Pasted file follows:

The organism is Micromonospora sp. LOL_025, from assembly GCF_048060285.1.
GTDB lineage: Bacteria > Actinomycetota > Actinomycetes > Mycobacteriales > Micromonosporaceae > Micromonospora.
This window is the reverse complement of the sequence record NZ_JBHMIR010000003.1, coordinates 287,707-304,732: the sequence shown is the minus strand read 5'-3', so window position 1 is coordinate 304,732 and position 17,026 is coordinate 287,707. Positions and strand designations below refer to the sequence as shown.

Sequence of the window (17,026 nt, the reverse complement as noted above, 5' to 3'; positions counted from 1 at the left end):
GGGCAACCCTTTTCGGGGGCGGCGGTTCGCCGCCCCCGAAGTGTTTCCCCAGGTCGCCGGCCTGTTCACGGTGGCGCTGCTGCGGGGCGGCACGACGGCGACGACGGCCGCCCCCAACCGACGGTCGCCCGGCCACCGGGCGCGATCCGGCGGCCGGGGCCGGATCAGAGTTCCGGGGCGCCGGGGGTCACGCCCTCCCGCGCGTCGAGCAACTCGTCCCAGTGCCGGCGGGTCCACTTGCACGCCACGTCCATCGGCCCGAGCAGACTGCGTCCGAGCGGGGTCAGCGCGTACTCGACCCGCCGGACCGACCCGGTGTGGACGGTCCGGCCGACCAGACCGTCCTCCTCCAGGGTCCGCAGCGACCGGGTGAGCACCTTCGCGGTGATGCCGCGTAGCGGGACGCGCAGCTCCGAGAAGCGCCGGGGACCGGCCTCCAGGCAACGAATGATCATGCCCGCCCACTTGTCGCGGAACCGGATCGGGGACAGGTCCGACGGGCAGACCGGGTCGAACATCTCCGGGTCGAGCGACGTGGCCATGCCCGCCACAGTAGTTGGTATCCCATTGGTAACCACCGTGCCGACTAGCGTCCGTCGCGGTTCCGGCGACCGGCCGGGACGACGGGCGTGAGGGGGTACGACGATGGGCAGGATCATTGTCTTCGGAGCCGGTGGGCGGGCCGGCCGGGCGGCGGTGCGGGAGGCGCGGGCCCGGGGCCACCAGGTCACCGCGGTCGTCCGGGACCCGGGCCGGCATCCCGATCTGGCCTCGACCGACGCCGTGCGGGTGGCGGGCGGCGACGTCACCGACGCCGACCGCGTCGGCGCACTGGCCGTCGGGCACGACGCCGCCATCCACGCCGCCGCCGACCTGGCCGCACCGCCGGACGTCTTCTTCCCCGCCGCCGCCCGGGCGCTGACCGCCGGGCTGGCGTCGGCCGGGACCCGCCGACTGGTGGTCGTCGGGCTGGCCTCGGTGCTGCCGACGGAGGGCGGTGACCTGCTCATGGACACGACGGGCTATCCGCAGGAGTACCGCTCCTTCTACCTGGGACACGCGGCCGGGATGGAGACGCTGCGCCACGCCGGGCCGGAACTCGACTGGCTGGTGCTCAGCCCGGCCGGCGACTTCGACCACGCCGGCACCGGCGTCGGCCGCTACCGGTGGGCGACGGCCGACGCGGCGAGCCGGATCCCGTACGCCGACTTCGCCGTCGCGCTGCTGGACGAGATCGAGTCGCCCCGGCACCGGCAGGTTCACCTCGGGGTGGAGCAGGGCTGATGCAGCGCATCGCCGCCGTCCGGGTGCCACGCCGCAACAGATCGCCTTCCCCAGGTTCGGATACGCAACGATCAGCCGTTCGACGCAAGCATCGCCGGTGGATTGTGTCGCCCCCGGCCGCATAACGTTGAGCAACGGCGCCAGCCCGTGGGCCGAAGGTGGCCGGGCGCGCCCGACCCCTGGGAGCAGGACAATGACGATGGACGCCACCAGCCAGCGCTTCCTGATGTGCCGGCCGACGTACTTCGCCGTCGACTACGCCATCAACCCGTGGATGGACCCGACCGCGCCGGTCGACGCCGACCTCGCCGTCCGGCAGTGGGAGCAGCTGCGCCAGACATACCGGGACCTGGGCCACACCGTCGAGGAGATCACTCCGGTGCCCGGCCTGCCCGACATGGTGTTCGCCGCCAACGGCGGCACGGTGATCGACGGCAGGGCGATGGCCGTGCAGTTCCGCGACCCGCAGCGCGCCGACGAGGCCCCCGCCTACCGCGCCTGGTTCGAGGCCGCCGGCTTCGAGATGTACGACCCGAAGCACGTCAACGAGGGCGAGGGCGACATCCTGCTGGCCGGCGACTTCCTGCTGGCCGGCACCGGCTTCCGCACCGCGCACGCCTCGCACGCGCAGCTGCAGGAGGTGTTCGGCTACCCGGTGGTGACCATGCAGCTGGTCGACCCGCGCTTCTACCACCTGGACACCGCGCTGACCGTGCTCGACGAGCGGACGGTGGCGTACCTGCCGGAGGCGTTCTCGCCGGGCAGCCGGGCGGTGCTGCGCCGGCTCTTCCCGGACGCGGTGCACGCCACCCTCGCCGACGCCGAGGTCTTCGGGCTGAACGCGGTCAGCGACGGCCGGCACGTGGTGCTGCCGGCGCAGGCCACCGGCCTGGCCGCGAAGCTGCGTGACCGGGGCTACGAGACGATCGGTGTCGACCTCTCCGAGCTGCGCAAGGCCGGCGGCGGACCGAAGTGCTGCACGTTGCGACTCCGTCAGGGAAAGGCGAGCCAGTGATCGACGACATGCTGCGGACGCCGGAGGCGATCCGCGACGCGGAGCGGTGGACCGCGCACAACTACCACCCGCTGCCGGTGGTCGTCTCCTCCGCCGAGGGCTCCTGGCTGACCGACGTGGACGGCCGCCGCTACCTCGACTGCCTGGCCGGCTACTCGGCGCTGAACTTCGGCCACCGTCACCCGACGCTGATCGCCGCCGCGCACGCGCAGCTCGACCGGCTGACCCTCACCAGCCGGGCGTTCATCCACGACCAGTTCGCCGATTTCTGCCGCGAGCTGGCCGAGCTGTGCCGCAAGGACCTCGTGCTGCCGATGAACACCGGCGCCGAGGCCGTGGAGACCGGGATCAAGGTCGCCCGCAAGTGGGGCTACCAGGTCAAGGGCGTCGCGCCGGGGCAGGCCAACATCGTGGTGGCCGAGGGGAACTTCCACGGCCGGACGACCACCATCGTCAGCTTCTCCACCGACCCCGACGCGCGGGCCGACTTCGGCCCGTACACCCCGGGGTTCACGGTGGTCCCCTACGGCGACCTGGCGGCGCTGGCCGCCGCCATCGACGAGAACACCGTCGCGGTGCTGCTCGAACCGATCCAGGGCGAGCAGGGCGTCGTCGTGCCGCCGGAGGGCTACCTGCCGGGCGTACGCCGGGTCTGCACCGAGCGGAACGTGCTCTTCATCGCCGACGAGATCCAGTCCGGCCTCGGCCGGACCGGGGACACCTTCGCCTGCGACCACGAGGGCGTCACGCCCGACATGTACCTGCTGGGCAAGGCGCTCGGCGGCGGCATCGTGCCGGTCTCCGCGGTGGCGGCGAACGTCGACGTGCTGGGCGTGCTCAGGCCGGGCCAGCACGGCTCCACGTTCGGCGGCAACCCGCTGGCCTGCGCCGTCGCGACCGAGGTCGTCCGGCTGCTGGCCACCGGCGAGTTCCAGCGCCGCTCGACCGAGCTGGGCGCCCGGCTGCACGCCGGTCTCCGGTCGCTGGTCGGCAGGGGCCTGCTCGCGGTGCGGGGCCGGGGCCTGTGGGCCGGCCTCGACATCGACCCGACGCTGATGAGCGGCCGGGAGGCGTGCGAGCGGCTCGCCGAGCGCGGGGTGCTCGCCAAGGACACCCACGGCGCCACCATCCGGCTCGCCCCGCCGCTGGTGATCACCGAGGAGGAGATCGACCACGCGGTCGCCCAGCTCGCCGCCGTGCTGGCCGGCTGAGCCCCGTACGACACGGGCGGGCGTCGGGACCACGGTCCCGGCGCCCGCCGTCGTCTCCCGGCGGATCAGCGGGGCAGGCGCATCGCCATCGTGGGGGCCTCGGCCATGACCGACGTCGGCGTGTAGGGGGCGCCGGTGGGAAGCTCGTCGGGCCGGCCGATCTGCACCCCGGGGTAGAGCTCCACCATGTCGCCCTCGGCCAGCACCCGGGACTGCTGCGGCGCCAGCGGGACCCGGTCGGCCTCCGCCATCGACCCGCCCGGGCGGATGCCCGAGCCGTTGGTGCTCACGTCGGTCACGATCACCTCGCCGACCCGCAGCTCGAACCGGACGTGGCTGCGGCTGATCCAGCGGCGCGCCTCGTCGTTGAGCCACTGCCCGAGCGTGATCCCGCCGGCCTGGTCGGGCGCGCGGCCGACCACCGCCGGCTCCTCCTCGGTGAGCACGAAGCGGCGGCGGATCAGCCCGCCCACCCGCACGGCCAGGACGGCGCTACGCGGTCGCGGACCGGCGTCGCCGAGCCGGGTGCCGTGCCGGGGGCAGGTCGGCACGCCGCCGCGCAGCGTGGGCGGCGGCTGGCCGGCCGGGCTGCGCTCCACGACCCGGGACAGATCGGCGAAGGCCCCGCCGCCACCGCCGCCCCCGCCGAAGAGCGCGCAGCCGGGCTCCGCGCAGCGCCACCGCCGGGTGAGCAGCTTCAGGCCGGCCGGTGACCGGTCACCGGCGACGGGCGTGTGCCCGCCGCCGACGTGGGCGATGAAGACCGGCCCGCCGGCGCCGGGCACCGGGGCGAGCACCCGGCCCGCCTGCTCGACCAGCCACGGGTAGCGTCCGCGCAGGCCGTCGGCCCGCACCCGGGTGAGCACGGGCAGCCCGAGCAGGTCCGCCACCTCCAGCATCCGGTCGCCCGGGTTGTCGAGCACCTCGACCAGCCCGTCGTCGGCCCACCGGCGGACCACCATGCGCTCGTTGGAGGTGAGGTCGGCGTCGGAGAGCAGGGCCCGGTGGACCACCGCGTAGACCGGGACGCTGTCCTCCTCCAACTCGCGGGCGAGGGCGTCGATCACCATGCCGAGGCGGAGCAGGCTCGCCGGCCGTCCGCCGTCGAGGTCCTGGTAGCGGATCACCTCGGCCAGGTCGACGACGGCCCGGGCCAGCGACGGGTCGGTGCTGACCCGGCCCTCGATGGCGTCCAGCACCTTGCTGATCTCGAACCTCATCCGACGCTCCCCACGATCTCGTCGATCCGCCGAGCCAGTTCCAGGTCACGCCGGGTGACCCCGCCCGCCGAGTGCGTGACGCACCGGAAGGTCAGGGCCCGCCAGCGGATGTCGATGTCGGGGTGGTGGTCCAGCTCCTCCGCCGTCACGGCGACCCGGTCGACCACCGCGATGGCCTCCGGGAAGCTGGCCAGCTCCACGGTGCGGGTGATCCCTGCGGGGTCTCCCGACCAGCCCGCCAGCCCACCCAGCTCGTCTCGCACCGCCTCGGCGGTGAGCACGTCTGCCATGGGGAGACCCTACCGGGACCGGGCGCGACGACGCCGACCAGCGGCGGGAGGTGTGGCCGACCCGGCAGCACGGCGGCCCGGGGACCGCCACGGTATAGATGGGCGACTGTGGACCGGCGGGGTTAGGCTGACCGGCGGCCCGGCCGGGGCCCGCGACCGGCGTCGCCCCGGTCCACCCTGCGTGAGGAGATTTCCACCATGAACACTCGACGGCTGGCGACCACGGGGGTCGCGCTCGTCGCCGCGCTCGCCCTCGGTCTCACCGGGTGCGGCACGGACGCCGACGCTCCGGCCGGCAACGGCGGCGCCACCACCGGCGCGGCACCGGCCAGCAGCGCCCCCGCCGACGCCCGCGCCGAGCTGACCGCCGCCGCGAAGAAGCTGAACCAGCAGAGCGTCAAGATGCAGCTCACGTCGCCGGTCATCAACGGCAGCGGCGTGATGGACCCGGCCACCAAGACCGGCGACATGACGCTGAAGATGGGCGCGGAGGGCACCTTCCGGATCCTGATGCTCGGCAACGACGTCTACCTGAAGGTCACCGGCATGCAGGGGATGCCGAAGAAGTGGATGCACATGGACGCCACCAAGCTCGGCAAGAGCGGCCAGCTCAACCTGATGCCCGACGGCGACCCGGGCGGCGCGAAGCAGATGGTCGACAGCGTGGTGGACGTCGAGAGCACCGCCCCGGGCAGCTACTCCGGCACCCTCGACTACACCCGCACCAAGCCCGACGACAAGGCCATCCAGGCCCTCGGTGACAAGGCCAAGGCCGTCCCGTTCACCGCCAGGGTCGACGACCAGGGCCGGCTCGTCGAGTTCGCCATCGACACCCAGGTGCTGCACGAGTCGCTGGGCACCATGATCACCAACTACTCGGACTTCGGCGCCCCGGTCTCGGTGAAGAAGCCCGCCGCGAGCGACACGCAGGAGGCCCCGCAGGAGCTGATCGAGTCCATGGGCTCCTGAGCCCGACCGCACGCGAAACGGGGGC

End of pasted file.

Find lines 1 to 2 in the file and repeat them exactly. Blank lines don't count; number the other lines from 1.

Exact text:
The organism is Micromonospora sp. LOL_025, from assembly GCF_048060285.1.
GTDB lineage: Bacteria > Actinomycetota > Actinomycetes > Mycobacteriales > Micromonosporaceae > Micromonospora.